At high school the small group of kids that were into that scene stood out from the rest - at that time if I saw someone with Puma’s on his feet it meant he was into hip hop...for sure! I believe that [being a part of] these particular underground scenes allowed me to develop a really singular, artistic language.

DD: Which particular project from your early work would you say is the one where you really established your personal photographic language?
Alessandro Zuek Simonetti: Probably the documentary I shot in Miami about the underground fetish meetings. That was probably the first project where I sat and thought about what I was going to document and how I was going to do it. I planned a sort of map I wanted to follow in order to avoid an easy and cliché way to tell a story about fetishism - even though I had no idea of what I was going to see there. I think that method of planning before hand helps to build a solid content and aesthetic.

DD: You are labelled a “photojournalist” but your photos often take on a more artistic appearance, how did that develop?
Alessandro Zuek Simonetti: As you mentioned, my photos have photo journalistic roots. I like to document real life – like people in their own social environment. I have a growing desire to go beyond purely documenting what is happening in front of me. A few months ago, a Brooklyn based artist wrote to me after he saw a few shots I had taken of his work saying, "Your shots are nice but they have a bit of a dark feeling, bordering on violence and that’s not really what my work is about."

I read that quote and I felt so happy; it was like a personal confirmation that I surpassed the boundaries of being mere documentary photographer, like I had the ability to create my own personal vision of reality - crafting something that wasn’t even recognisable by the artist himself. This is what I try to do with all my photos; create distinct and iconic images.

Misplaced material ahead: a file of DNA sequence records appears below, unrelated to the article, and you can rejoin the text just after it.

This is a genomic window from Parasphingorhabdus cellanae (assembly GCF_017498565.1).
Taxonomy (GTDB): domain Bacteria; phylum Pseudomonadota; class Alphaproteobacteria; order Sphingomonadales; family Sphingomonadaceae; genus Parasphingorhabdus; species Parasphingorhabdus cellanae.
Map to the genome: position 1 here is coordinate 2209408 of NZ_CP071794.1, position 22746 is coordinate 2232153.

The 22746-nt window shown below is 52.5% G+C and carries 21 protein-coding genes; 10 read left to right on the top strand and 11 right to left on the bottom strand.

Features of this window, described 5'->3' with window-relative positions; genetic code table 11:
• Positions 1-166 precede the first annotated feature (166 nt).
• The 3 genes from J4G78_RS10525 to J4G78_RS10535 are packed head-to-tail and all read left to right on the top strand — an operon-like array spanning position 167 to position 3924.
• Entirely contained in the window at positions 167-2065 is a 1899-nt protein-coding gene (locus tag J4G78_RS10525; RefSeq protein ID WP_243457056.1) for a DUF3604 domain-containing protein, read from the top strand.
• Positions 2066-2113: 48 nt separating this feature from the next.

DD: What do you think your most iconic image has been this far?
Alessandro Zuek Simonetti: So far, I think the image of the pigeon flying in the Chinatown sky in Manhattan is the most iconic image I’ve shot. Even if shots of birds, along with dogs and guns are probably a subject overlooked in the history of photography; a few weeks ago I met this skater from Oslo and he was like, "I've got to show you something!” he rolled up his shirt sleeve and showed me his fresh tattoo. That pigeon…

DD: What projects/collaborations are you looking forward to launching next?
Alessandro Zuek Simonetti: I’m working on two pieces for a project based in Italy, I’m about to print a new publication with the photos I shot in Jamaica in January as well as working on the second edition of the publication “Small Kings”, another project I shot in Jamaica with my partner in crime Anicee Gaddis - a journalist based in New York. I’m in the process of putting together a show with my friend Cheryl Dunn at Patricia Armocida Gallery in Milan and working on an Exhibition based on the concept of printing - working with a risograph machine at the Tank studio in Venice.

Text by Zeyna Sy